Submitted by Dr. George Traitses
New research suggests that people who feel they have a “purpose” in life tend not only to be happier, but live longer, too. Patrick Hill, a researcher in Ottawa, Canada, looked at middle aged and older Americans, scoring more than 6,000 people on their responses to statements like, “some people wander aimlessly through life, but I am not one of them.”
In a follow-up 12 years later, data showed that people who reported having a sense of purpose had a 15 percent lower risk of death than those who did not. Hill’s research also showed that a sense of purpose was more important than age, gender and emotional well-being in how strongly it correlated with longevity. Data also suggested that it didn’t matter at what age people discovered their purpose.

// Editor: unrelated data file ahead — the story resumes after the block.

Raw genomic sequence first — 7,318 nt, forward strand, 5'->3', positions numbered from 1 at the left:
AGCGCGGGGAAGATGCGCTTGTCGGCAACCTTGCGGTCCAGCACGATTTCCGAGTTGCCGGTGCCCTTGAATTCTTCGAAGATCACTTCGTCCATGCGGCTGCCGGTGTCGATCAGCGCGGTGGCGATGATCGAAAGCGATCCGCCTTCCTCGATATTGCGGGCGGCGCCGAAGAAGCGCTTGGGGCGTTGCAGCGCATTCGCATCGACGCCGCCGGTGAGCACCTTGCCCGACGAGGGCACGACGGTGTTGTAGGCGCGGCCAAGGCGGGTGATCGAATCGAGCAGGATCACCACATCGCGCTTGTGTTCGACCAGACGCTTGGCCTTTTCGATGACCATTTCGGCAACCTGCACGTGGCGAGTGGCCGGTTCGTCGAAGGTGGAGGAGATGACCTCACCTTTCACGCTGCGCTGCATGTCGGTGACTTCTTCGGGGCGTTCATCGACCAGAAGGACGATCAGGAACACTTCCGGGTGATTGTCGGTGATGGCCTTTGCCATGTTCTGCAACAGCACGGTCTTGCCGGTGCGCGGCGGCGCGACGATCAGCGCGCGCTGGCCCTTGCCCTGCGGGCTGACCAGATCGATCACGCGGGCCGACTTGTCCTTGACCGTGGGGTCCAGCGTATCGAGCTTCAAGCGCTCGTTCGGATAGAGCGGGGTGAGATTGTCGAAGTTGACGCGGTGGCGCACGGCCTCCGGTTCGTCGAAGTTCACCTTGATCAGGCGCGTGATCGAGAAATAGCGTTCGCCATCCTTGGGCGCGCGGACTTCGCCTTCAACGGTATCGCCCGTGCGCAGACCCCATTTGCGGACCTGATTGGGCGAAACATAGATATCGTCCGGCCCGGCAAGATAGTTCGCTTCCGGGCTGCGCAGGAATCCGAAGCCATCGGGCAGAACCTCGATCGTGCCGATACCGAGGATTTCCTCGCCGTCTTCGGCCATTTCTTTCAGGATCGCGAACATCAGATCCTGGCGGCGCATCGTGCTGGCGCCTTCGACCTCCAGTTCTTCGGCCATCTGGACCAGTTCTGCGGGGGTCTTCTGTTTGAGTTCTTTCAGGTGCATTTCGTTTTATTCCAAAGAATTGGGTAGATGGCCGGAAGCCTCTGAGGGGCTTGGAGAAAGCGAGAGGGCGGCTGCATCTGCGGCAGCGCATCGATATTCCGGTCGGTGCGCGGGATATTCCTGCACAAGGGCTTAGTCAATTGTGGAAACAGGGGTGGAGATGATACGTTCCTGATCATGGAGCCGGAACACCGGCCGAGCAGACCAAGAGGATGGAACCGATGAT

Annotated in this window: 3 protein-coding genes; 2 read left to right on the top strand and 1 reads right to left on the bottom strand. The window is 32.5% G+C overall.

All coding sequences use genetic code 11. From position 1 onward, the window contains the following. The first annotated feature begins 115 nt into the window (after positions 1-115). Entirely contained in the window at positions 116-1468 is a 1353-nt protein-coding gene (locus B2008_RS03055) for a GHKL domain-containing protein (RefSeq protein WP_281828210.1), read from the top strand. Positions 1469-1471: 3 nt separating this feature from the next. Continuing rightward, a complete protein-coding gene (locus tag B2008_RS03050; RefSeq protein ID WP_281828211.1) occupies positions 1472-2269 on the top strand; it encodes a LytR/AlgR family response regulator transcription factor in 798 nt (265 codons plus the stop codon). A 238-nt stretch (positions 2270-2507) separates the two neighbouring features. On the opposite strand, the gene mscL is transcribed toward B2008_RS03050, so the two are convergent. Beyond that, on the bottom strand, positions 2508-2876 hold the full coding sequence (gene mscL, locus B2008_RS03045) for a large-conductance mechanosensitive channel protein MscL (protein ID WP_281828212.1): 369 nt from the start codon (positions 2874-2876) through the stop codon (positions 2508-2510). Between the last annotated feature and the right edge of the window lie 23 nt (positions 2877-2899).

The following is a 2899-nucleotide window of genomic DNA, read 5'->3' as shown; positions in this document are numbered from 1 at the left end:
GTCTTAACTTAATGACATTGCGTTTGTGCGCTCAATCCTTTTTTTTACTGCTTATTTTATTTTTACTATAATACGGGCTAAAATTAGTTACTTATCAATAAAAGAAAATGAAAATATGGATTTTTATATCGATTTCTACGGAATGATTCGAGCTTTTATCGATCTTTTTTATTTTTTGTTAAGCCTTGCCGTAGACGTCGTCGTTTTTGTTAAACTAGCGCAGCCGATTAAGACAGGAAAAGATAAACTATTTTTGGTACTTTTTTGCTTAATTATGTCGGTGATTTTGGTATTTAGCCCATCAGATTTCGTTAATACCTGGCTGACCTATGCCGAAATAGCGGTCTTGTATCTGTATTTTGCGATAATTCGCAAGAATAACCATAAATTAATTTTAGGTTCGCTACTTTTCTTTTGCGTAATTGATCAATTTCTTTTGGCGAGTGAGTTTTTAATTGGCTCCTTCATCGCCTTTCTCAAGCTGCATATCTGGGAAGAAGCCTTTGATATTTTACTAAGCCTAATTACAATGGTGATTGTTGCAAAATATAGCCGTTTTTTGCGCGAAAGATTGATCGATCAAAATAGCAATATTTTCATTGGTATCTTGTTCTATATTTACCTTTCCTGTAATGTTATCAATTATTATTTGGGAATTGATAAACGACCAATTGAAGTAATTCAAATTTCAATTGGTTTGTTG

“Purpose”, of course, is subjective, but it didn’t seem to matter whether Hill’s subjects’ focus was creative (like writing a novel) or something more practical like raising a happy family, achieving career success, taking a major sojourn, or something else.
For the purpose of the study, Hill described purpose as a “compass or lighthouse that provides an overarching aim and direction in day-to-day lives.” A sense of purpose may help protect against stress, which in turn can reduce inflammation and affect cardiovascular health especially.
Source: “People Who Feel They Have a Purpose in Life Live Longer,” by Patti Neighmond, NPR.org, July 26, 2014.
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